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  6. GlennConti

    GlennConti Well-Known Member

    So, I created a PDF document of this story. It is a work in progress but much smoother than the jumble here. Check it out at:

    http://gilletteadjustable.com/autostrop-merger/

    Warning... not for the faint of heart. The PDF complete with bibliography is 15 single spaced pages long. Lol, pictures included!
     
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  7. brit

    brit Well-Known Member

    very cool sir..nicely done..
     
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  8. GlennConti

    GlennConti Well-Known Member

    NewBladeGillettePatPendTenPack-cropped3.jpg



    No date code? What do you guys think? Were these blades produced before Jan - March 1930? I was expecting A-1 or A-2 maybe A-3 but not nothing. Any ideas?
     
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  9. GlennConti

    GlennConti Well-Known Member

    NewBladesNDC.jpg

    I just thought Krumholz got it wrong.
     
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  10. GlennConti

    GlennConti Well-Known Member

    If Gillette was producing “New” Blades in 1929, then Gaisman just gets one sees the new design and amends his patent in November. Easy peasy. Just doesn’t make sense to me though. I understood the big design reveal was March 6 and the first blades weren’t produced until January. Help me out?
     
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  11. jmudrick

    jmudrick Well-Known Member

    I'll observe again production doesn't mean distribution. That's all I got.

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  12. GlennConti

    GlennConti Well-Known Member

    Ok I am following you now. I guess. You are saying they were made in 1929 but not sent out until 1930 sometime. They were held back in a warehouse in inventory then distributed to dealers in January or after. So they were still a secret in 1929.
     
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  13. jmudrick

    jmudrick Well-Known Member

    I have no insight into how closely held the design would have been but sure production could have preceded distribution thusly.

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  14. GlennConti

    GlennConti Well-Known Member

    Yes. I don’t usually think that way. But see what you are saying. I own a small business and time is money. Get a check, cash it immediately. Invoice as soon as possible. Build something, ship it as soon as possible. Now they call it “just in time”. But you could have a valid point.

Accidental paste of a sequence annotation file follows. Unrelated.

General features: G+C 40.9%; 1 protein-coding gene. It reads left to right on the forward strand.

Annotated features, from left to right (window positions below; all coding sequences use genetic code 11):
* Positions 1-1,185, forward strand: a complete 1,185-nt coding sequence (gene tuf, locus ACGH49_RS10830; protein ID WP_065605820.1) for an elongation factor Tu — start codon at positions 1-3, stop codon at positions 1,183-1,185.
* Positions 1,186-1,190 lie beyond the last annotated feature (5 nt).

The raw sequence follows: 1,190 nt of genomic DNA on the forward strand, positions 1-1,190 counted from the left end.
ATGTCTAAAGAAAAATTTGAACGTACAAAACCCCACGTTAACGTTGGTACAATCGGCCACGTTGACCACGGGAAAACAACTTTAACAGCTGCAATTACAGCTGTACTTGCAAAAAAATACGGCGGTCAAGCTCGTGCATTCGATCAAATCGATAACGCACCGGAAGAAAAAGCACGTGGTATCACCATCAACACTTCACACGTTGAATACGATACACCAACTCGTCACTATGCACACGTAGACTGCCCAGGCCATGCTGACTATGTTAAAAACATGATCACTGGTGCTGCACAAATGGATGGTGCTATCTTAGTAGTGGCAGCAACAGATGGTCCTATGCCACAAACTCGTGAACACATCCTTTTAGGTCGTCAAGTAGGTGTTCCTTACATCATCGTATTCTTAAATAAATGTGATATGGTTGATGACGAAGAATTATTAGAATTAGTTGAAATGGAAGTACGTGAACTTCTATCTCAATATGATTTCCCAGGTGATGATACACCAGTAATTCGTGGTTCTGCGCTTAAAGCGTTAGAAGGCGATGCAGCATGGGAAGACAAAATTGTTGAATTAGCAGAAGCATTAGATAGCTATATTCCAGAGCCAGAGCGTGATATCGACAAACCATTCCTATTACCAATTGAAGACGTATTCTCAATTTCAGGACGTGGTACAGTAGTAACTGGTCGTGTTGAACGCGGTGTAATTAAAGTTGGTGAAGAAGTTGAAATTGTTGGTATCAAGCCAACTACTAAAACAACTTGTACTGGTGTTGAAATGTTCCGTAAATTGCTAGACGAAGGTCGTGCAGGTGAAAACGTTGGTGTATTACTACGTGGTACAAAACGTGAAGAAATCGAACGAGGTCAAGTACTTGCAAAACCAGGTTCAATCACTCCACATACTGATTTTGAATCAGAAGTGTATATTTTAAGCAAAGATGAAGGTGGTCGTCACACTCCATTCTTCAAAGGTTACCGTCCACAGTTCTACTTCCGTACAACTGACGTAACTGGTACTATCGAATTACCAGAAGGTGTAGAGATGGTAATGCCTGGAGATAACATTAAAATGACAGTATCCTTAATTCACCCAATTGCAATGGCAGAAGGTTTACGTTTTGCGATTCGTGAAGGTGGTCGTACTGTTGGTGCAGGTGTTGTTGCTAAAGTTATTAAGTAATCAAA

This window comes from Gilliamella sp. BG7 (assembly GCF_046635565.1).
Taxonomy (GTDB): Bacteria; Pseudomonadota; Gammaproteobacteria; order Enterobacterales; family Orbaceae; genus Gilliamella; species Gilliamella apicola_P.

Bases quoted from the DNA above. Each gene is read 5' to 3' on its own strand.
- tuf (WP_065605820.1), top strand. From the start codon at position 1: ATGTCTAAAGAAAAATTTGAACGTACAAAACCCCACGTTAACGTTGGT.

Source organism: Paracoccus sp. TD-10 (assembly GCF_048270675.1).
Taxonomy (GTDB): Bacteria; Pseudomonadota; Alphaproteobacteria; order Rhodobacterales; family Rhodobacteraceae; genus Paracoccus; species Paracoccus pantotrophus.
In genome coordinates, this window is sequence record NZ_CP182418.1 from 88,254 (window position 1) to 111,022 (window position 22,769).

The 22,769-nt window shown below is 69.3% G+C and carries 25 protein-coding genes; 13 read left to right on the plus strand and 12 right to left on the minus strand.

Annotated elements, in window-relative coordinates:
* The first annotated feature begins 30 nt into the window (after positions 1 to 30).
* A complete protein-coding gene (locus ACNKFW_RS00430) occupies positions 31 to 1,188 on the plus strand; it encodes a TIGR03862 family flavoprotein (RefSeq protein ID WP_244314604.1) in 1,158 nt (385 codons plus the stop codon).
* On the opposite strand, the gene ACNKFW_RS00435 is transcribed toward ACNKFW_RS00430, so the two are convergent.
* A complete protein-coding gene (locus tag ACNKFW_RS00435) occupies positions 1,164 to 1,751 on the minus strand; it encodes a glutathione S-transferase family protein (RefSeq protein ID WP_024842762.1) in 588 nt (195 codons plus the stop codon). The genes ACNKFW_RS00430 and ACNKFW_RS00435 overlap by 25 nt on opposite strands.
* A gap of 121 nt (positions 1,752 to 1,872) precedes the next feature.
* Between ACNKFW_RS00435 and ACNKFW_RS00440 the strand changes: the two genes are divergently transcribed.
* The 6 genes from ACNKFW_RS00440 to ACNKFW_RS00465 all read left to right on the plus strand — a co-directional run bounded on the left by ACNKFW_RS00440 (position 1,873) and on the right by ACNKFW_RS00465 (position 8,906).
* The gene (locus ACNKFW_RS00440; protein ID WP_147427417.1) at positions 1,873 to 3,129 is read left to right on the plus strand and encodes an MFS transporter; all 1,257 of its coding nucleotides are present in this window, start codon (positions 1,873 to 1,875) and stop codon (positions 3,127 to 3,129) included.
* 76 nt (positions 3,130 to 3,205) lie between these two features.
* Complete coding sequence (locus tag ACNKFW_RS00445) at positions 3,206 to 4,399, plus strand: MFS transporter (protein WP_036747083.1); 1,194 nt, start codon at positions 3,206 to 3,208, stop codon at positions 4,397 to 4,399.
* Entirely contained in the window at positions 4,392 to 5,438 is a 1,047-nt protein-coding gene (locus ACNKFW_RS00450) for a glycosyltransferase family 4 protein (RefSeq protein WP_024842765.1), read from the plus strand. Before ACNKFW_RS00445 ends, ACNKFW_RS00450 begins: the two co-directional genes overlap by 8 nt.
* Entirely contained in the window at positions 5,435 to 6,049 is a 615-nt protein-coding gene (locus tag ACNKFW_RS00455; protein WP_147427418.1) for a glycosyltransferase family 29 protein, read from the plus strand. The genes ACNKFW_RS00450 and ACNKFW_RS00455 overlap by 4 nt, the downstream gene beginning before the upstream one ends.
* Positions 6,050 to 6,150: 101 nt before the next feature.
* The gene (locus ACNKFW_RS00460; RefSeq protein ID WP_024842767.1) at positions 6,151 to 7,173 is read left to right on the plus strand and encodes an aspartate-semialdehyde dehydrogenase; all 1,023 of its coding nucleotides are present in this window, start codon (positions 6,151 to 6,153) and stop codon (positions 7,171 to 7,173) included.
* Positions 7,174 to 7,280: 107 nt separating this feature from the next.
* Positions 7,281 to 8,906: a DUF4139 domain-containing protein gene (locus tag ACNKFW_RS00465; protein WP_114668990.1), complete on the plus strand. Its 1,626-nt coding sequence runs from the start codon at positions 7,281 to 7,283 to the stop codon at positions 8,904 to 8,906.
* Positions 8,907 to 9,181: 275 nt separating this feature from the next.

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  15. jmudrick

    jmudrick Well-Known Member

    A theory made to fit the known facts. They may have hoped for an earlier roll out.

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    Last edited: Sep 11, 2019
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  16. GlennConti

    GlennConti Well-Known Member

    There was a whole roll out timeline. All this took a lot of planning and execution. Big 5 page ad hits March 8 issue. Dealer shipments start February 15. Production starts January 6. This all according news articles. Everything hush hush too as far as the design before the big reveal in the Saturday Evening Post. I sent Krumholz a note about this but don’t know if he has anything to add. Blade production in 1929 just puzzles me. Unless they are some sort of marketing focus group sample prototypes????
     
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  17. Rev579

    Rev579 Well-Known Member

    They could simply be "early". I always thought that in order for something to be patented, production needed to be in place. Patent pending and patent applied for are both stamps on Gillette razors.
     
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  18. GlennConti

    GlennConti Well-Known Member

    I don’t believe there are any production requirements in the patent process. Not sure about prototypes. A prototype may be required for an application. But full production for approval I don’t think so.
     
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  19. Rev579

    Rev579 Well-Known Member

    I don't know what kind of issue overhead was 90 years ago, but being ready to roll when it was time to roll, without hangups would have been important. Punctuality was not only valued, it was an expected commodity. I have really enjoyed reading some of the old Life and Saturday Evening Post publications(along with others). It offers great insight to the life and times of the 10's-30's.
     
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  20. mr-razor

    mr-razor Well-Known Member

    here is a "A1" blade. I think the blades without date code are from the early time of the first quarter in 1930 or from 1929:
    [​IMG]